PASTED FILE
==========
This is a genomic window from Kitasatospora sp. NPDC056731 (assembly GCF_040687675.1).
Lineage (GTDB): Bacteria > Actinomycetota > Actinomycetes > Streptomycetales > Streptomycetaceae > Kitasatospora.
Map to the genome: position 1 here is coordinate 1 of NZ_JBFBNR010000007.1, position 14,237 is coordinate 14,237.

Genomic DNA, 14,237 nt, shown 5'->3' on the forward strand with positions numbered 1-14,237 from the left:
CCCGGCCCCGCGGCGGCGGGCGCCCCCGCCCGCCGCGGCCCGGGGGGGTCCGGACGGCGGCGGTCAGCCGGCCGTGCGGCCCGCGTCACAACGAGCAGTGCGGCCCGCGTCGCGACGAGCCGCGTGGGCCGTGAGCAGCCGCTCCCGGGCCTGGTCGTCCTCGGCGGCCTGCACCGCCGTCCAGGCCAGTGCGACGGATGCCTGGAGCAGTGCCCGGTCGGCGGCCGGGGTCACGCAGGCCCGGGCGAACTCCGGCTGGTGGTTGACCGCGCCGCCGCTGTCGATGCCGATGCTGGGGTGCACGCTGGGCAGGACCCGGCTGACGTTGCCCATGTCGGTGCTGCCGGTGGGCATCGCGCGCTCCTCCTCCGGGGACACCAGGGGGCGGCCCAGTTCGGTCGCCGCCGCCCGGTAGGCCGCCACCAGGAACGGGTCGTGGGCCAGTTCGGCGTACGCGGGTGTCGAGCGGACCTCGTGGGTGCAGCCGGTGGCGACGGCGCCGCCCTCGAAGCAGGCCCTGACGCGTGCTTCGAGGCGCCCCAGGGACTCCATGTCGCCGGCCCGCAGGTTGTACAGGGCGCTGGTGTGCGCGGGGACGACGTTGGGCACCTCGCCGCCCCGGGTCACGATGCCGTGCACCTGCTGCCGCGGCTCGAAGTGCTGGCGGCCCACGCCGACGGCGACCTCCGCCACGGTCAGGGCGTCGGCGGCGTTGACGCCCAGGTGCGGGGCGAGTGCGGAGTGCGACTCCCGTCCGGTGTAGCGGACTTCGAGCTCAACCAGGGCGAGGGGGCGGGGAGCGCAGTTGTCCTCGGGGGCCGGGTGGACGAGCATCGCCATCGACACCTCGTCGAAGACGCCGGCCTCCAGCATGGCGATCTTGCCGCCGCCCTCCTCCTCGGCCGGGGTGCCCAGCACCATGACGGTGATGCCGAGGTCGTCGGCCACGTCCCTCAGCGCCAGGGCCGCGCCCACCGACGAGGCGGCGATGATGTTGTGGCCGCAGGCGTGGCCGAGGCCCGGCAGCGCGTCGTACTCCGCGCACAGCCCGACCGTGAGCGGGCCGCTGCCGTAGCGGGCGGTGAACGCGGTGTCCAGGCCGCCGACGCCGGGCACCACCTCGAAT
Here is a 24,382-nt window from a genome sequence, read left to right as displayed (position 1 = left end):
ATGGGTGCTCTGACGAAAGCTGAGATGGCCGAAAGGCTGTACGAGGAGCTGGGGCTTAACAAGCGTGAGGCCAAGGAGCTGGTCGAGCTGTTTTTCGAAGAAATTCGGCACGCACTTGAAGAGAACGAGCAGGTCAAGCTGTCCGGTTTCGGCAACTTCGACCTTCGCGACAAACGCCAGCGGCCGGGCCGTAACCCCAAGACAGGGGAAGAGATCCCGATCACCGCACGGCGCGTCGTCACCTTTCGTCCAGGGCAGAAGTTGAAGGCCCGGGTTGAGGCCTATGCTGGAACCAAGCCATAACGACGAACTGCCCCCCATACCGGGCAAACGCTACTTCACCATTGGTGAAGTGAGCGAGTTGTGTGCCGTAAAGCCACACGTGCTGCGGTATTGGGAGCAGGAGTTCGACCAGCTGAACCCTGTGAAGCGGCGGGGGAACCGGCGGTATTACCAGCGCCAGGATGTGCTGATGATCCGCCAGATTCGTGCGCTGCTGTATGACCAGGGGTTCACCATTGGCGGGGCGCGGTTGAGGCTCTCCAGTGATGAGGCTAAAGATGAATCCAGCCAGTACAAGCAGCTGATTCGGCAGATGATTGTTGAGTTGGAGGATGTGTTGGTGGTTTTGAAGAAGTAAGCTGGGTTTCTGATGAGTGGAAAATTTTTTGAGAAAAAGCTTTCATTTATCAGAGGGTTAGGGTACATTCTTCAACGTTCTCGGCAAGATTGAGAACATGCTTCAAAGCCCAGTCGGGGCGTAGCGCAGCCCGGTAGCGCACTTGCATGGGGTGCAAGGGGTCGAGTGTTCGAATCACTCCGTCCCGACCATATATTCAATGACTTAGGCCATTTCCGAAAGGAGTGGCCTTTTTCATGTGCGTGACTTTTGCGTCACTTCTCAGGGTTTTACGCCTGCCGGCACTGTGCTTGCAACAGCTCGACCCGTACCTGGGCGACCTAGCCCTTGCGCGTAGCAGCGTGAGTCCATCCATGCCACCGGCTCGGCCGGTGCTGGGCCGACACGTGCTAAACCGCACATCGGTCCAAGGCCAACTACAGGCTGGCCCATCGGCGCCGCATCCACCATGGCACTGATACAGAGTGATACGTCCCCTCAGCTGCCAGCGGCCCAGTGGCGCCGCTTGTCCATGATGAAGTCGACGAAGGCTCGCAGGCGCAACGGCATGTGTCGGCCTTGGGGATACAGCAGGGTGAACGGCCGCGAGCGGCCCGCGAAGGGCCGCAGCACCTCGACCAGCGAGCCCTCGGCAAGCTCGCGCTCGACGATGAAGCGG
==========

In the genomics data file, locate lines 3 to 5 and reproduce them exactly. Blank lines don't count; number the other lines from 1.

Map to the genome: position 1 here is coordinate 1 of NZ_JBFBNR010000007.1, position 14,237 is coordinate 14,237.

Genomic DNA, 14,237 nt, shown 5'->3' on the forward strand with positions numbered 1-14,237 from the left:
CCCGGCCCCGCGGCGGCGGGCGCCCCCGCCCGCCGCGGCCCGGGGGGGTCCGGACGGCGGCGGTCAGCCGGCCGTGCGGCCCGCGTCACAACGAGCAGTGCGGCCCGCGTCGCGACGAGCCGCGTGGGCCGTGAGCAGCCGCTCCCGGGCCTGGTCGTCCTCGGCGGCCTGCACCGCCGTCCAGGCCAGTGCGACGGATGCCTGGAGCAGTGCCCGGTCGGCGGCCGGGGTCACGCAGGCCCGGGCGAACTCCGGCTGGTGGTTGACCGCGCCGCCGCTGTCGATGCCGATGCTGGGGTGCACGCTGGGCAGGACCCGGCTGACGTTGCCCATGTCGGTGCTGCCGGTGGGCATCGCGCGCTCCTCCTCCGGGGACACCAGGGGGCGGCCCAGTTCGGTCGCCGCCGCCCGGTAGGCCGCCACCAGGAACGGGTCGTGGGCCAGTTCGGCGTACGCGGGTGTCGAGCGGACCTCGTGGGTGCAGCCGGTGGCGACGGCGCCGCCCTCGAAGCAGGCCCTGACGCGTGCTTCGAGGCGCCCCAGGGACTCCATGTCGCCGGCCCGCAGGTTGTACAGGGCGCTGGTGTGCGCGGGGACGACGTTGGGCACCTCGCCGCCCCGGGTCACGATGCCGTGCACCTGCTGCCGCGGCTCGAAGTGCTGGCGGCCCACGCCGACGGCGACCTCCGCCACGGTCAGGGCGTCGGCGGCGTTGACGCCCAGGTGCGGGGCGAGTGCGGAGTGCGACTCCCGTCCGGTGTAGCGGACTTCGAGCTCAACCAGGGCGAGGGGGCGGGGAGCGCAGTTGTCCTCGGGGGCCGGGTGGACGAGCATCGCCATCGACACCTCGTCGAAGACGCCGGCCTCCAGCATGGCGATCTTGCCGCCGCCCTCCTCCTCGGCCGGGGTGCCCAGCACCATGACGGTGATGCCGAGGTCGTCGGCCACGTCCCTCAGCGCCAGGGCCGCGCCCACCGACGAGGCGGCGATGATGTTGTGGCCGCAGGCGTGGCCGAGGCCCGGCAGCGCGTCGTACTCCGCGCACAGCCCGACCGTGAGCGGGCCGCTGCCGTAGCGGGCGGTGAACGCGGTGTCCAGGCCGCCGACGCCGGGCACCACCTCGAAT